The Ambassador Bridge connecting Detroit and Canada sees more than 70,000 truck crossings a day. Courtesy thinkstock.com
Michigan’s roadways and bridges obviously are on the minds of West Michigan policymakers and community leaders.
Transportation and infrastructure was voted the No. 1 issue by attendees of the West Michigan Policy Forum Sept. 28-29 at the Amway Grand Plaza, earning 37 percent of the vote.
Kirk Steudle, Michigan director of transportation, and Canada’s Consul General Doug George each spoke about key transportation and infrastructure issues facing Michigan.
Steudle focused his comments on the continued underfunding of Michigan’s roadways, which he said is not sustainable.
“We struggle every day to figure out how we use the money we have as efficiently as possible,” Steudle said.
When asked about the impact of underfunding, Steudle said Michigan is no longer looking at future concerns but rather is facing those concerns on a daily basis.
“We are going over the cliff,” he said. “In the next two years, you are going to start to see things decline significantly.”
He noted that every year the government chose to underfund the Michigan Department of Transportation has increased the price tag for fixes in the future.
“We’ve delayed, it’s cost us money, and the more we delay, the more it will cost us to get back,” he said.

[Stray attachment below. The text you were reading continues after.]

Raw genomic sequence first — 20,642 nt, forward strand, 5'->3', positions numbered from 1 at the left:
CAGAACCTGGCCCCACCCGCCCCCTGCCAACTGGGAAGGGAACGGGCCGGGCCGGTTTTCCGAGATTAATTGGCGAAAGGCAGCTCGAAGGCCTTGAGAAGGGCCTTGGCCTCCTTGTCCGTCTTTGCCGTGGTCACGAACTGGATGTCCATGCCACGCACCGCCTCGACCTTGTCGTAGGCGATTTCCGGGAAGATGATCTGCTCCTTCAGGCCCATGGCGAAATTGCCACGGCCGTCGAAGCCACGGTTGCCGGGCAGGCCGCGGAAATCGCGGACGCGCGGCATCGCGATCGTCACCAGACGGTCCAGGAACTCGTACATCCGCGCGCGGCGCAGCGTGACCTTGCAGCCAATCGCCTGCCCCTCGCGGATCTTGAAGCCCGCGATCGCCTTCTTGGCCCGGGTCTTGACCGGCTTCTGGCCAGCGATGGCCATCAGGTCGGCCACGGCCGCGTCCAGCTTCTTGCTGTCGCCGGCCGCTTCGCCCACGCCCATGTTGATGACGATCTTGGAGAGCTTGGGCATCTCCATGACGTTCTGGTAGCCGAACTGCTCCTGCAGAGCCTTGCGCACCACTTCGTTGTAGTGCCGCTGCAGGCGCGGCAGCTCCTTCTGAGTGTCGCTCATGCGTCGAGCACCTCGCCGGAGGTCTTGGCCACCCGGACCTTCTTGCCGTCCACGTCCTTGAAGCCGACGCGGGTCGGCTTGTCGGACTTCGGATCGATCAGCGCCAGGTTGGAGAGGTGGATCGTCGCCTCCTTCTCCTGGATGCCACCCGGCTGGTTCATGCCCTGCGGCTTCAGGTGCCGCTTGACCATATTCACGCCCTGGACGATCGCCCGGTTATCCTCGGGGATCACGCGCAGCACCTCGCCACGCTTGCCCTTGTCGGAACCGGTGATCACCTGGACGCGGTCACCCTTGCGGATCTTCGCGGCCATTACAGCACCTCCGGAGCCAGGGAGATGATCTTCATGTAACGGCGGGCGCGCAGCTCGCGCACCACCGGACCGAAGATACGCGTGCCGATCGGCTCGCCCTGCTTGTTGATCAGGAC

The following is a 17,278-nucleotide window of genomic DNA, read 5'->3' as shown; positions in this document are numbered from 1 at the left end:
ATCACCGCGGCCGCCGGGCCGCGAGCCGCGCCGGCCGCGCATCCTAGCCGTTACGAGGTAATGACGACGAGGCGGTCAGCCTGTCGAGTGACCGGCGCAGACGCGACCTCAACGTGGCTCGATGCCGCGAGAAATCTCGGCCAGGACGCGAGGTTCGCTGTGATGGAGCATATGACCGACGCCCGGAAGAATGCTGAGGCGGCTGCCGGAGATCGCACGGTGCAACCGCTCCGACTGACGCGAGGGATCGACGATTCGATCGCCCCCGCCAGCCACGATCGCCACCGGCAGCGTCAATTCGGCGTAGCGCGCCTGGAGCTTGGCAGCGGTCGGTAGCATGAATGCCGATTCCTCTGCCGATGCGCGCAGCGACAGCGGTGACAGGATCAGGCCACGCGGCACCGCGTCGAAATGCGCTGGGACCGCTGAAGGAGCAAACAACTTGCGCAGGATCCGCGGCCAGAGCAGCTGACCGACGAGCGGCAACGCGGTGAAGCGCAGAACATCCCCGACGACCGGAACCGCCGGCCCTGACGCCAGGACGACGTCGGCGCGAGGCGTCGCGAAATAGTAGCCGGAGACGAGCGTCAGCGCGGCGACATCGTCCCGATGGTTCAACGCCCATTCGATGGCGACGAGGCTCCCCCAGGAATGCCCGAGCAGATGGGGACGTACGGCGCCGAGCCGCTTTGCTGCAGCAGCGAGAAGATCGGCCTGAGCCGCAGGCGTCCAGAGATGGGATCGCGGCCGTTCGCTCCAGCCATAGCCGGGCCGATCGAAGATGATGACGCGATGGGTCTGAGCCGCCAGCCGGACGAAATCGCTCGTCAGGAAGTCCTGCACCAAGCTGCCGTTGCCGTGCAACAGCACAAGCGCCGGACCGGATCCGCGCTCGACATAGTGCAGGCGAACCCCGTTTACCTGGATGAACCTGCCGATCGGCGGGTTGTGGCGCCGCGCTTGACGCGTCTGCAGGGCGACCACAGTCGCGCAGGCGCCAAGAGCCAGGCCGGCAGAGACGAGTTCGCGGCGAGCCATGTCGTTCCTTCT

When asked what the plan is if the underfunding continues, Steudle painted a bleak picture.
“Without (proper funding), if we are going to live within our means, I would advise getting four-wheel drive and some really big tires,” he said. “It will be nasty.”
Steudle said Michigan’s 10,000 miles of roadway require $1 billion to maintain them to the standards set by the State Transportation Commission in 1997, but MDOT only receives approximately $600 million annually.
Under current State Transportation Commission policy, freeways are to be maintained to 95 percent in good quality and non-freeways at 85 percent in good quality.
“Obviously, we can’t keep 95 percent and 85 percent in good condition,” Steudle said.
He said one option is to lower the standards.
“We are actually having the conversation,” he said. “Maybe the national and international freeway routes goal should be 90 percent; the freeway and non-freeway statewide routes maybe should be 80 percent; the regional important routes, maybe those need to be 70; the local important routes, maybe 60.
“People need to understand what that looks like. What 60 percent looks like means 40 percent of them are really bad and many of them are turning back to gravel.”
Steudle said MDOT is doing several things to try to increase efficiency with the funding it has. The first is a move toward a paper-free process.
“We just completed about 30 projects completely paperless, the largest being a seven-mile reconstruction of I-96 through Livonia … without a single sheet of paper. … In October, every single project will be done in this fashion; it’s called an E-project.”
While he acknowledges it might not sound all that substantial, by creating a paper-free process, MDOT is saving 7 million sheets of paper.
It also makes Michigan a leader.